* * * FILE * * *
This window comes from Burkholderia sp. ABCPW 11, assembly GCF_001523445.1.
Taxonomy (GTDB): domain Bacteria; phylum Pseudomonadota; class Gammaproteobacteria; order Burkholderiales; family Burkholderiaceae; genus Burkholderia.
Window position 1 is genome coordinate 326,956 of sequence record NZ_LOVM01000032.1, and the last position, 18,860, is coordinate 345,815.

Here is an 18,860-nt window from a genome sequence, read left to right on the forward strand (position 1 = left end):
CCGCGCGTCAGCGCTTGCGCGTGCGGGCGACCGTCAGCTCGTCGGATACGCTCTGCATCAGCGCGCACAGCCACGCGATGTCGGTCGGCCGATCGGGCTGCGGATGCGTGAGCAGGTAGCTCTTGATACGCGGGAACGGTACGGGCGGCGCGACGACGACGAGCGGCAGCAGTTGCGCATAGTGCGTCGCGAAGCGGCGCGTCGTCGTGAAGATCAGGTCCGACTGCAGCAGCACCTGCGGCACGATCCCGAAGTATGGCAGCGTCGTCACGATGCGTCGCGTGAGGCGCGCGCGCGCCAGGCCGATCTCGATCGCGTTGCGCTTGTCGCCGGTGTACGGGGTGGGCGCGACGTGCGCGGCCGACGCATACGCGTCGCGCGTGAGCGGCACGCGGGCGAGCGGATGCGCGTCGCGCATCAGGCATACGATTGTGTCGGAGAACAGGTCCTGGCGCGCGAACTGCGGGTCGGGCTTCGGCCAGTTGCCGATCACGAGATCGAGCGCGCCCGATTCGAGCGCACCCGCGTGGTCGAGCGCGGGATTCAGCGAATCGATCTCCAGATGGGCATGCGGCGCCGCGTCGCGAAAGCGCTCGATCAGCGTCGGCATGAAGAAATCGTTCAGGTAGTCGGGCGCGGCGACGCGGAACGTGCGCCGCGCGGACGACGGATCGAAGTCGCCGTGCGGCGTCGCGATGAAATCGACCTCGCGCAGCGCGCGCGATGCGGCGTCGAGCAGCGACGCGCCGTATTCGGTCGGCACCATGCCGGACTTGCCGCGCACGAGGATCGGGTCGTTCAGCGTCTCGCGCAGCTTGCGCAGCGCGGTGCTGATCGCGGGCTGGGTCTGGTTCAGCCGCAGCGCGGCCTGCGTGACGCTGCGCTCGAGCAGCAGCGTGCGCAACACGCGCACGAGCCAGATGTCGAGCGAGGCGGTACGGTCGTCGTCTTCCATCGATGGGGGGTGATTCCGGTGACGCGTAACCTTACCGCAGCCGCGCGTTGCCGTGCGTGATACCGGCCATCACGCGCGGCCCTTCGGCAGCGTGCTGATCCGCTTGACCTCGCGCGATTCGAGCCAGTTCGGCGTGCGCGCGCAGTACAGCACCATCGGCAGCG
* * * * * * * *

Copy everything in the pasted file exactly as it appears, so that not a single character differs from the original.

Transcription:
This window comes from Burkholderia sp. ABCPW 11, assembly GCF_001523445.1.
Taxonomy (GTDB): domain Bacteria; phylum Pseudomonadota; class Gammaproteobacteria; order Burkholderiales; family Burkholderiaceae; genus Burkholderia.
Window position 1 is genome coordinate 326,956 of sequence record NZ_LOVM01000032.1, and the last position, 18,860, is coordinate 345,815.

Here is an 18,860-nt window from a genome sequence, read left to right on the forward strand (position 1 = left end):
CCGCGCGTCAGCGCTTGCGCGTGCGGGCGACCGTCAGCTCGTCGGATACGCTCTGCATCAGCGCGCACAGCCACGCGATGTCGGTCGGCCGATCGGGCTGCGGATGCGTGAGCAGGTAGCTCTTGATACGCGGGAACGGTACGGGCGGCGCGACGACGACGAGCGGCAGCAGTTGCGCATAGTGCGTCGCGAAGCGGCGCGTCGTCGTGAAGATCAGGTCCGACTGCAGCAGCACCTGCGGCACGATCCCGAAGTATGGCAGCGTCGTCACGATGCGTCGCGTGAGGCGCGCGCGCGCCAGGCCGATCTCGATCGCGTTGCGCTTGTCGCCGGTGTACGGGGTGGGCGCGACGTGCGCGGCCGACGCATACGCGTCGCGCGTGAGCGGCACGCGGGCGAGCGGATGCGCGTCGCGCATCAGGCATACGATTGTGTCGGAGAACAGGTCCTGGCGCGCGAACTGCGGGTCGGGCTTCGGCCAGTTGCCGATCACGAGATCGAGCGCGCCCGATTCGAGCGCACCCGCGTGGTCGAGCGCGGGATTCAGCGAATCGATCTCCAGATGGGCATGCGGCGCCGCGTCGCGAAAGCGCTCGATCAGCGTCGGCATGAAGAAATCGTTCAGGTAGTCGGGCGCGGCGACGCGGAACGTGCGCCGCGCGGACGACGGATCGAAGTCGCCGTGCGGCGTCGCGATGAAATCGACCTCGCGCAGCGCGCGCGATGCGGCGTCGAGCAGCGACGCGCCGTATTCGGTCGGCACCATGCCGGACTTGCCGCGCACGAGGATCGGGTCGTTCAGCGTCTCGCGCAGCTTGCGCAGCGCGGTGCTGATCGCGGGCTGGGTCTGGTTCAGCCGCAGCGCGGCCTGCGTGACGCTGCGCTCGAGCAGCAGCGTGCGCAACACGCGCACGAGCCAGATGTCGAGCGAGGCGGTACGGTCGTCGTCTTCCATCGATGGGGGGTGATTCCGGTGACGCGTAACCTTACCGCAGCCGCGCGTTGCCGTGCGTGATACCGGCCATCACGCGCGGCCCTTCGGCAGCGTGCTGATCCGCTTGACCTCGCGCGATTCGAGCCAGTTCGGCGTGCGCGCGCAGTACAGCACCATCGGCAGCG